The **Factor Theorem **is another theorem that helps us analyze polynomial equations. It tells us how the zeros of a polynomial are related to the factors. Recall that the Division Algorithm tells us

If *k* is a zero, then the remainder *r* is [latex]f\left(k\right)=0[/latex] and [latex]f\left(x\right)=\left(x-k\right)q\left(x\right)+0[/latex] or [latex]f\left(x\right)=\left(x-k\right)q\left(x\right)[/latex].

Notice, written in this form, *x* – *k* is a factor of [latex]f\left(x\right)[/latex]. We can conclude if *k *is a zero of [latex]f\left(x\right)[/latex], then [latex]x-k[/latex] is a factor of [latex]f\left(x\right)[/latex].

Similarly, if [latex]x-k[/latex] is a factor of [latex]f\left(x\right)[/latex], then the remainder of the Division Algorithm [latex]f\left(x\right)=\left(x-k\right)q\left(x\right)+r[/latex] is 0. This tells us that *k* is a zero.

This pair of implications is the Factor Theorem. As we will soon see, a polynomial of degree *n* in the complex number system will have *n* zeros. We can use the Factor Theorem to completely factor a polynomial into the product of *n* factors. Once the polynomial has been completely factored, we can easily determine the zeros of the polynomial.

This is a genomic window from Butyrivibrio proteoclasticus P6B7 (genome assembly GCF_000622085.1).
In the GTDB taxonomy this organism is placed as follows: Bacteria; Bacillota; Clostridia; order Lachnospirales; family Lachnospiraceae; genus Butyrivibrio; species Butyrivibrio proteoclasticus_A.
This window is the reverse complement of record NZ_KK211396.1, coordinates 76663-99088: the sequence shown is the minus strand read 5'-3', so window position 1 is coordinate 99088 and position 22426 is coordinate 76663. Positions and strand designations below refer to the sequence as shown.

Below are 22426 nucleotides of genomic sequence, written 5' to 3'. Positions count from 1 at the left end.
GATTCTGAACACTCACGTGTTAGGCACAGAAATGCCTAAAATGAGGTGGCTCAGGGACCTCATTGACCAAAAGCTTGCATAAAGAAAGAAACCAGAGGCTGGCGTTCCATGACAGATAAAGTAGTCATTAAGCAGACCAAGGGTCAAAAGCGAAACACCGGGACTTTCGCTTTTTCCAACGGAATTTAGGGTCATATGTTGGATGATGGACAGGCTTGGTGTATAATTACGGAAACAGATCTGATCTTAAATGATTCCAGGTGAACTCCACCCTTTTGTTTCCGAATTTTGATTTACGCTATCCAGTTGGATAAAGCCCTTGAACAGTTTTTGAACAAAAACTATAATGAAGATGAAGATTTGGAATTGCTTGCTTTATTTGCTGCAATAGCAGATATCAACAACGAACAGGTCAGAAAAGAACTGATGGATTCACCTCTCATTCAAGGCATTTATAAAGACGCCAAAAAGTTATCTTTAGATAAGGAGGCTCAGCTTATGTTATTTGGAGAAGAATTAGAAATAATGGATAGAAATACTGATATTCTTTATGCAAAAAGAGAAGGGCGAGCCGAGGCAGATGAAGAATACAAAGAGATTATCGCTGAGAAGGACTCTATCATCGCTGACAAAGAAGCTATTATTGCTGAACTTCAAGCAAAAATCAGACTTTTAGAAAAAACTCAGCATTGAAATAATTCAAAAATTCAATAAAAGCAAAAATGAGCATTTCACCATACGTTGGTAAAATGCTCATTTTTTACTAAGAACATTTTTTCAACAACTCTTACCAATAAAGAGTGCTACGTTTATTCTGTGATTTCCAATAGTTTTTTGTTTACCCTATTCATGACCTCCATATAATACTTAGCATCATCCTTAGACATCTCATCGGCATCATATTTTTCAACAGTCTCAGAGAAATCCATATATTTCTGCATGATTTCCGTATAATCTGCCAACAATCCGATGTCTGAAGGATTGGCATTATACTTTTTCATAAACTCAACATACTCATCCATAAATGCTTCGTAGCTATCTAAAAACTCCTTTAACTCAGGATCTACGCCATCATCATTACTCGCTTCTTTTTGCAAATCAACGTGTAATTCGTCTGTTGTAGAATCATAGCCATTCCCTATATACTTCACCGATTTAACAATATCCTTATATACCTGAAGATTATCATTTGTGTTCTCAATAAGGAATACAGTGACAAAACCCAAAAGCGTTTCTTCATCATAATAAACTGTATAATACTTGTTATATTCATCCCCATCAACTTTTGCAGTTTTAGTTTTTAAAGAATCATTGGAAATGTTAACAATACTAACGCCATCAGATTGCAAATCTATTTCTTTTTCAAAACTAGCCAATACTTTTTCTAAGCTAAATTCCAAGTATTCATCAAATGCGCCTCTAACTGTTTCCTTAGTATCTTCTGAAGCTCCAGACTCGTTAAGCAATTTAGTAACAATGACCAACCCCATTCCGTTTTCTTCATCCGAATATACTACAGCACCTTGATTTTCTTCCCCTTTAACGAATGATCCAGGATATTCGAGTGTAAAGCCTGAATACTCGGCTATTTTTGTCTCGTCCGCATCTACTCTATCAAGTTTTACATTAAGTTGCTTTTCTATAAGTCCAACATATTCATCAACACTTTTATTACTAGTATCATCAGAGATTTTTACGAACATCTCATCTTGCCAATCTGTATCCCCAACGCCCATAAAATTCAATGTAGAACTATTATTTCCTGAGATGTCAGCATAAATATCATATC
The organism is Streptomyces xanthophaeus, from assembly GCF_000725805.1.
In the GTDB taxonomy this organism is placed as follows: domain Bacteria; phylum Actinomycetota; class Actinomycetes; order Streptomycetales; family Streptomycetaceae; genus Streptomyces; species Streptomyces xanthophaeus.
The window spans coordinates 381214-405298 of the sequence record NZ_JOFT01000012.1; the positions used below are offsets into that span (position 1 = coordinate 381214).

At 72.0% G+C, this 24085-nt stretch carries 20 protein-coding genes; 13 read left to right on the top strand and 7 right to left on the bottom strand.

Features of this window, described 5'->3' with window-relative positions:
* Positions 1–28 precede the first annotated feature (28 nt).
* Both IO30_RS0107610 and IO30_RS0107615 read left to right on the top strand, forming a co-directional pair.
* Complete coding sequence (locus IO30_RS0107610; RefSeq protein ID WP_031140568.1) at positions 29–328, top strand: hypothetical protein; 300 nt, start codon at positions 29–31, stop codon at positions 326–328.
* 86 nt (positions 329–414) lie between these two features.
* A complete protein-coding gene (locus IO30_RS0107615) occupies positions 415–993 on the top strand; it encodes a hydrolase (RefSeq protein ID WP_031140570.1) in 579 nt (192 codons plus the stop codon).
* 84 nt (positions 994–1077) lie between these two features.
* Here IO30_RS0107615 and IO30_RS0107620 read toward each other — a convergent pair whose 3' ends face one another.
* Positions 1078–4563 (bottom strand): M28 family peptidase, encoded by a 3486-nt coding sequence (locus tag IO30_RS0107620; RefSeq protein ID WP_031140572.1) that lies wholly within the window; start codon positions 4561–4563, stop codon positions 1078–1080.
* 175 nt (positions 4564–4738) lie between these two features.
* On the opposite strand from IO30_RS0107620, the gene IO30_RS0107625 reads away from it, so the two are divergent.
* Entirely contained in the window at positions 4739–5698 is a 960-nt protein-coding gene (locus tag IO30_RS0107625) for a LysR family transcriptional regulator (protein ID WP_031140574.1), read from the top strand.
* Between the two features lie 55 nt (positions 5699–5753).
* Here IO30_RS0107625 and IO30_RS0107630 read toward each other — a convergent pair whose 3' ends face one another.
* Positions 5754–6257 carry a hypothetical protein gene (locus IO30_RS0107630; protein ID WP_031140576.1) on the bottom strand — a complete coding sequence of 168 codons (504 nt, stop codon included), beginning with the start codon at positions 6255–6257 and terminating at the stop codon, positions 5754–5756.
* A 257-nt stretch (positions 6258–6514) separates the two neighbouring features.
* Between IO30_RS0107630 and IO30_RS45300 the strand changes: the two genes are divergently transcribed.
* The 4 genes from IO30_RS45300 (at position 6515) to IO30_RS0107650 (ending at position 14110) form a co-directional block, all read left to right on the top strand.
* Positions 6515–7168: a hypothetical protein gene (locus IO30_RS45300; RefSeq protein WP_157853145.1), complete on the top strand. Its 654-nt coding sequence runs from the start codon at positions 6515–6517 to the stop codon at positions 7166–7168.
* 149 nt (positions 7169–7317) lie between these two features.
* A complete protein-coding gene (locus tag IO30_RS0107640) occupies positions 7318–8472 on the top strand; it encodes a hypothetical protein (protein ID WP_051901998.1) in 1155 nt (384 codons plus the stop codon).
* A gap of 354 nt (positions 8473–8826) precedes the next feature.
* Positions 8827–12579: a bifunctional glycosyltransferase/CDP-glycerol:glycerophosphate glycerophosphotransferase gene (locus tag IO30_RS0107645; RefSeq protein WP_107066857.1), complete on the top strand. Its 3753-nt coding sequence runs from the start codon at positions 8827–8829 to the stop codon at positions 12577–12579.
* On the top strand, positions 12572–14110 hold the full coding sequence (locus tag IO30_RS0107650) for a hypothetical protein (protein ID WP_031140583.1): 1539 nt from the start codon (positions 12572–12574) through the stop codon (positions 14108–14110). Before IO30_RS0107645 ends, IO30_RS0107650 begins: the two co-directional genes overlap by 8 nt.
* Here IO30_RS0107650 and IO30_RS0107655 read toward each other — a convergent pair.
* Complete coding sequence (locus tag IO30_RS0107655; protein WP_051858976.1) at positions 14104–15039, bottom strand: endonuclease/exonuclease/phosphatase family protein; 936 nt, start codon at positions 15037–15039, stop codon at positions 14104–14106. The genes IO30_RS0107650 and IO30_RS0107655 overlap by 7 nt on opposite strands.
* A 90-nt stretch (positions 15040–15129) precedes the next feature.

### A General Note: The Factor Theorem

According to the **Factor Theorem**, *k* is a zero of [latex]f\left(x\right)[/latex] if and only if [latex]\left(x-k\right)[/latex] is a factor of [latex]f\left(x\right)[/latex].

### How To: Given a factor and a third-degree polynomial, use the Factor Theorem to factor the polynomial.

- Use synthetic division to divide the polynomial by [latex]\left(x-k\right)[/latex].
- Confirm that the remainder is 0.
- Write the polynomial as the product of [latex]\left(x-k\right)[/latex] and the quadratic quotient.
- If possible, factor the quadratic.
- Write the polynomial as the product of factors.

### Example 2: Using the Factor Theorem to Solve a Polynomial Equation

Show that [latex]\left(x+2\right)[/latex] is a factor of [latex]{x}^{3}-6{x}^{2}-x+30[/latex]. Find the remaining factors. Use the factors to determine the zeros of the **polynomial**.

### Solutions

We can use synthetic division to show that [latex]\left(x+2\right)[/latex] is a factor of the polynomial.

The remainder is zero, so [latex]\left(x+2\right)[/latex] is a factor of the polynomial. We can use the Division Algorithm to write the polynomial as the product of the divisor and the quotient:

We can factor the quadratic factor to write the polynomial as

By the Factor Theorem, the zeros of [latex]{x}^{3}-6{x}^{2}-x+30[/latex] are –2, 3, and 5.

### Try It 2

Use the Factor Theorem to find the zeros of [latex]f\left(x\right)={x}^{3}+4{x}^{2}-4x - 16[/latex] given that [latex]\left(x - 2\right)[/latex] is a factor of the polynomial.